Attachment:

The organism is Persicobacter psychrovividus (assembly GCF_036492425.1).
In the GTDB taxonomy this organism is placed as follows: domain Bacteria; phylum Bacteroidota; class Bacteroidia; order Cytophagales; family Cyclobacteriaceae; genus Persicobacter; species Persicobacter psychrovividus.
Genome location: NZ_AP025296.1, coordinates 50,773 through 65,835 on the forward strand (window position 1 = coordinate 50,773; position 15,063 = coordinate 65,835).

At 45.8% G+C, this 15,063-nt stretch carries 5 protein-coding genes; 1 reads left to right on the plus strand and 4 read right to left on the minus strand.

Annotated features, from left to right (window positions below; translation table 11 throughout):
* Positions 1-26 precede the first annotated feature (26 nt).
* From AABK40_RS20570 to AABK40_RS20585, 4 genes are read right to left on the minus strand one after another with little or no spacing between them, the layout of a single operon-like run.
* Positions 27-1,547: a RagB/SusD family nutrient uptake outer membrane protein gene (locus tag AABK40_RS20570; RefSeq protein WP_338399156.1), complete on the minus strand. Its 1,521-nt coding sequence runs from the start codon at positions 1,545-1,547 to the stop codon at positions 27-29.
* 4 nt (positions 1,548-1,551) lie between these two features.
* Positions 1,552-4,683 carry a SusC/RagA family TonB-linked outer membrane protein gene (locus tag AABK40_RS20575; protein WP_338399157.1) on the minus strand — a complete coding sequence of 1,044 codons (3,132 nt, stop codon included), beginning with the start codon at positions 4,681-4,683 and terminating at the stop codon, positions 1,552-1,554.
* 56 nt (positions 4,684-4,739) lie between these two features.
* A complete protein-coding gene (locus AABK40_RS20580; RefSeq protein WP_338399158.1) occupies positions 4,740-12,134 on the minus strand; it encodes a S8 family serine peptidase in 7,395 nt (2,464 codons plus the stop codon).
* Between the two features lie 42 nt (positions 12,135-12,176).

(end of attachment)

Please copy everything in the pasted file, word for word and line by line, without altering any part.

The organism is Persicobacter psychrovividus (assembly GCF_036492425.1).
In the GTDB taxonomy this organism is placed as follows: domain Bacteria; phylum Bacteroidota; class Bacteroidia; order Cytophagales; family Cyclobacteriaceae; genus Persicobacter; species Persicobacter psychrovividus.
Genome location: NZ_AP025296.1, coordinates 50,773 through 65,835 on the forward strand (window position 1 = coordinate 50,773; position 15,063 = coordinate 65,835).

At 45.8% G+C, this 15,063-nt stretch carries 5 protein-coding genes; 1 reads left to right on the plus strand and 4 read right to left on the minus strand.

Annotated features, from left to right (window positions below; translation table 11 throughout):
* Positions 1-26 precede the first annotated feature (26 nt).
* From AABK40_RS20570 to AABK40_RS20585, 4 genes are read right to left on the minus strand one after another with little or no spacing between them, the layout of a single operon-like run.
* Positions 27-1,547: a RagB/SusD family nutrient uptake outer membrane protein gene (locus tag AABK40_RS20570; RefSeq protein WP_338399156.1), complete on the minus strand. Its 1,521-nt coding sequence runs from the start codon at positions 1,545-1,547 to the stop codon at positions 27-29.
* 4 nt (positions 1,548-1,551) lie between these two features.
* Positions 1,552-4,683 carry a SusC/RagA family TonB-linked outer membrane protein gene (locus tag AABK40_RS20575; protein WP_338399157.1) on the minus strand — a complete coding sequence of 1,044 codons (3,132 nt, stop codon included), beginning with the start codon at positions 4,681-4,683 and terminating at the stop codon, positions 1,552-1,554.
* 56 nt (positions 4,684-4,739) lie between these two features.
* A complete protein-coding gene (locus AABK40_RS20580; RefSeq protein WP_338399158.1) occupies positions 4,740-12,134 on the minus strand; it encodes a S8 family serine peptidase in 7,395 nt (2,464 codons plus the stop codon).
* Between the two features lie 42 nt (positions 12,135-12,176).